Lawyers Can Seal the Deal
Fearful of a lawyer killing your deals? Most likely yes. Need that be the case? No. Can lawyers be better utilized in credit union lending? Absolutely yes.
I am often asked to speak to non-lawyers who work for lenders about the loan documentation process. Never about underwriting or loan commitments. But application-to-underwriting-to-commitment-to-loan documentation-to-closing is closely linked. And it is more than simply one, long hyphenated series of words. It's making the deal.
Occasionally loan originators will contact me with legal issues relating to a loan before they issue a loan application. The smart among them want to ferret out what could become an underwriting issue, and they want to have some level of confidence that an issue that might be a problem is not deal killer. Issues, not lawyers, are deal killers. And should be.
Identifying and failure to identify deal-killing issues are a large problem facing credit unions, especially for loans intending to be participations.
While originators sometimes fearing their own underwriters may call legal counsel in advance, too often there are no communications between underwriters and lender's counsel. Our best engagements and best loan closings involve underwriter-lawyer communications. It is bottom- line efficiency for any loan closing. Moreover, it is the bottom line to better portfolios or participations.
Too often in credit union lending the problem is that underwriters and others do not know what they do not know. "Doc orders" become short hand for taking the basic deal points and inputting them into form documentation that spits out from a document system or document service. In other sectors of the lending industry, loan documentation is inextricably related to underwriting.
Some clients provide me underwriting memoranda. I may gain insight from what is in the underwriting memorandum. Sometimes the provision of a commitment is further amplified by what is in the underwriting memorandum – and this will drive provisions of the loan documents, of preparation of special documents.
Read more: Communicating with underwriters ...
It is particularly important for lawyers to be involved in communicating with underwriters prior to commitment on certain issues. Some of these issues include:
- — "Wait a Minute Issues!" – Does the lawyer have any insight as to a legal hurdle that may preclude the loan from closing?
- — Special escrows – Are there special issues, and if so, how should they be handled?
- — Parcel releases
- — Properties unleased
- — Letter of credit issues
- — Ground lease transactions
- — Single-tenant properties
Good outside counsel may frequently provide input how underwriting problems can be resolved, so that lenders may help make the loan. In some instances, I may be drawn into pre-commitment review of matters (e.g., special title matters, ground lease matters, etc.) In these instances, I am able to make specific recommendations that make it possible for a particular loan to be approved or documented correctly.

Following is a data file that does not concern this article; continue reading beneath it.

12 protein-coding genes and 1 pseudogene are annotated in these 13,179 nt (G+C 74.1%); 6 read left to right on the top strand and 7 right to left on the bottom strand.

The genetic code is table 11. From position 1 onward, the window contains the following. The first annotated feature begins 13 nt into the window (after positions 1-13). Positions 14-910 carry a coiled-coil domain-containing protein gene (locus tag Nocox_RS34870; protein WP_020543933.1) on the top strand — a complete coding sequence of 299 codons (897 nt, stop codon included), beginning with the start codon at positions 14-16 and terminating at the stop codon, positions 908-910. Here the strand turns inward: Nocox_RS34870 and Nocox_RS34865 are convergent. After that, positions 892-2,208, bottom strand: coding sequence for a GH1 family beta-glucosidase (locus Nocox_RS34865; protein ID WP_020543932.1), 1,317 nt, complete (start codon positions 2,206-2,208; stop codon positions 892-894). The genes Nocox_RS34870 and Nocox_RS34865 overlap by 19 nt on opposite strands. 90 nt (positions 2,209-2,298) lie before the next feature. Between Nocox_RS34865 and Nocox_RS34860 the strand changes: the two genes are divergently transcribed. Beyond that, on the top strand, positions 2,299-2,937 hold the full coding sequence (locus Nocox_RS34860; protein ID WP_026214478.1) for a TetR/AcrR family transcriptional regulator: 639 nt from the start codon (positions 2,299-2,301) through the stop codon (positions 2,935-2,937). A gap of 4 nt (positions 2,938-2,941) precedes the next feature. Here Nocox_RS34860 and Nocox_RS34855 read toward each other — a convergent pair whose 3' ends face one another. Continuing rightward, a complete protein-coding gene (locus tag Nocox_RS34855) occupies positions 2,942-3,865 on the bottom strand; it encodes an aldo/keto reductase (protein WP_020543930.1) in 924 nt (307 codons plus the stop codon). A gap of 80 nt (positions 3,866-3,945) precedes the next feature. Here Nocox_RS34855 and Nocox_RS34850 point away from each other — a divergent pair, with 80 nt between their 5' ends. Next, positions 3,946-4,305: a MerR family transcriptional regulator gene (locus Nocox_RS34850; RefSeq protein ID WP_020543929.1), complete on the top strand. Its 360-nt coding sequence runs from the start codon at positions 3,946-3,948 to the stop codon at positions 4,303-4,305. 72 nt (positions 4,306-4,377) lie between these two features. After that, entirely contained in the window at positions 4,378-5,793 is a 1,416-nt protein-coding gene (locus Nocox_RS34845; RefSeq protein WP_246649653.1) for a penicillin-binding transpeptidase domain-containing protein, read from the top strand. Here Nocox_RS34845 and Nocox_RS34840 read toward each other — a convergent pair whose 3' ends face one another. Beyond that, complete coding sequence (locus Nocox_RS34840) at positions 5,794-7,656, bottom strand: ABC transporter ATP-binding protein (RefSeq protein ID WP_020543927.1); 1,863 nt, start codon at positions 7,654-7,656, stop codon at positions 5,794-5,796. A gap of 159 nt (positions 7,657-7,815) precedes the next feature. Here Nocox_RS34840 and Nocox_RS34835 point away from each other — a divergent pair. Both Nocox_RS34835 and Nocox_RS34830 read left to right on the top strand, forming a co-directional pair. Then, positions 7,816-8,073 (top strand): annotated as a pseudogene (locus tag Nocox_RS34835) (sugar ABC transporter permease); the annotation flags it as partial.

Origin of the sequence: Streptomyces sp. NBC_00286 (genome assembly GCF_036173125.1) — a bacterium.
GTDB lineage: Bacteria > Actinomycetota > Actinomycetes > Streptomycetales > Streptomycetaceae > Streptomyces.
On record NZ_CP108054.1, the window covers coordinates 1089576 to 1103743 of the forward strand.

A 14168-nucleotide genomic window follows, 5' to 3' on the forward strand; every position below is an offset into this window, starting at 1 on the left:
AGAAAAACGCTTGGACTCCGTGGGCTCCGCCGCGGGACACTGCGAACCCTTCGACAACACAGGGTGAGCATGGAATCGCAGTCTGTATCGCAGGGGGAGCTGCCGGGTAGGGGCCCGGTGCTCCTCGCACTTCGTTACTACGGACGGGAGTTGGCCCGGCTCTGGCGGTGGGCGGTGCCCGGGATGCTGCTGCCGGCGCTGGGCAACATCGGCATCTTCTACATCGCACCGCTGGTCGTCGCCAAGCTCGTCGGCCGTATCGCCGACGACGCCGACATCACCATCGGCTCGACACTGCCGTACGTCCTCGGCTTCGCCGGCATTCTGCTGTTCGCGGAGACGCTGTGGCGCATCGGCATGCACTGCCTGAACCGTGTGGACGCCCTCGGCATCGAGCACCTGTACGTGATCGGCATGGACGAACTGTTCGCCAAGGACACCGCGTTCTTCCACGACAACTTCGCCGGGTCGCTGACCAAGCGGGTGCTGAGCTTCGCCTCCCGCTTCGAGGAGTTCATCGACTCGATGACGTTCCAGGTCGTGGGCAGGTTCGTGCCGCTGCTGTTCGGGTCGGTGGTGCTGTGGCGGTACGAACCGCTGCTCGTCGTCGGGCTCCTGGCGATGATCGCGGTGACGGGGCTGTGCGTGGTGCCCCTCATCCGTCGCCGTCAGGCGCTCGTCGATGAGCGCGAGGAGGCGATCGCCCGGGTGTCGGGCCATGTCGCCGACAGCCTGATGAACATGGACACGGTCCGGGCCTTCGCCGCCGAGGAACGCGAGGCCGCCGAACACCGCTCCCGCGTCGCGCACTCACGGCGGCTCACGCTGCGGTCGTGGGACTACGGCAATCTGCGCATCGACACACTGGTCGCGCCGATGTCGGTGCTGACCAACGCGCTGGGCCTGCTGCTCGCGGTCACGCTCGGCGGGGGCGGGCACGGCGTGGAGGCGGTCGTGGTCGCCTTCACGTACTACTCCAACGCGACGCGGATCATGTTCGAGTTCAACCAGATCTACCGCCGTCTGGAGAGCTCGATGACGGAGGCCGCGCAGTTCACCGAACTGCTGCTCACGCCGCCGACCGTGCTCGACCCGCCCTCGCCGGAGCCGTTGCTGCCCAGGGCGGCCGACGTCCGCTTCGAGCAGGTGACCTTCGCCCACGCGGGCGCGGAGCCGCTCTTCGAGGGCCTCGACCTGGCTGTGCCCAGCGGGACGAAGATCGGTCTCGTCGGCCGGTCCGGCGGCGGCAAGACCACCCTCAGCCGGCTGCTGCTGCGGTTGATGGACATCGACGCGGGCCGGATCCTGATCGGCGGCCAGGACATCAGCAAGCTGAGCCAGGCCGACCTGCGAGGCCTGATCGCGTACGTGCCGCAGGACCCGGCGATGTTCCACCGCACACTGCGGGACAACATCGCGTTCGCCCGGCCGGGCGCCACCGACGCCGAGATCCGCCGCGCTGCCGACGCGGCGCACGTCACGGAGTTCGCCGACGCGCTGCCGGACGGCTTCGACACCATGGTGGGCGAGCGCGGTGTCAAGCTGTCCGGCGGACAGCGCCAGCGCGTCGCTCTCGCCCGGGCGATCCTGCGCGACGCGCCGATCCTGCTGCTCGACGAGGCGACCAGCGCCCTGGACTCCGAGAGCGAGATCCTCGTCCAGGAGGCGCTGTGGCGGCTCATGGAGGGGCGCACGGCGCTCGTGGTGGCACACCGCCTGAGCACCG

The hyphenated loan closing stanza at the start of this article linked the words “commitment” and “loan documentation.” The commitment will define loan documents. Sometimes no one understands why battles arise post-commitment, but usually it’s because certain problems and solutions were not clearly covered at the commitment stage.
There is a ying/yang moment commitment stage. Originators want to sign up deals. But this is the ultimate "Wait-A-Minute." Does the borrower understand everything in the commitment? Probably not. Should borrower's counsel get involved at the commitment stage? Yes. But does he/she most of the time? No.
Going back to the premise that your lawyer can be a deal maker rather than a deal killer requires a closer look at a commitment from a borrower's point of view. If not negotiated carefully, the borrower will lose right to negotiate certain issues in loan documents. The commitment fee has been paid. The borrower cannot negotiate, and later claim that it did not understand matters. Borrowers will live and die by the commitment.
Smart borrowers have lawyers. This requires smart lenders to have lawyers. Certainly a lawyer reviewing the commitment slows the process. Sometimes they negotiate. This may cause aches and pains to lender because if deal is not signed, the question becomes who pays for the lender's lawyer? But how issues are covered in the commitment will be how loan documents are framed.
Even when borrowers do not have legal counsel, lenders may consider use of outside legal counsel at the commitment stage. Based upon the way certain issues are framed in the commitment, we might tighten some of the issues, and better protect lender.
The following are a few of the instances when I am called upon to assist with commitments:
- — Special reserves
- — Letters of credit
- — Guaranties, particularly springing guaranties
- — Impounds (special impounds)
- — Unusual issues relating to additional collateral
Too often in the absence of legal counsel those taking "doc orders" or responsible for simply inputting data into a system fail to capture special obligations or special documents required for a transaction. Can a lawyer do it better? No doubt. Does the benefit outweigh the cost and will loan participants have higher levels of comfort? Always.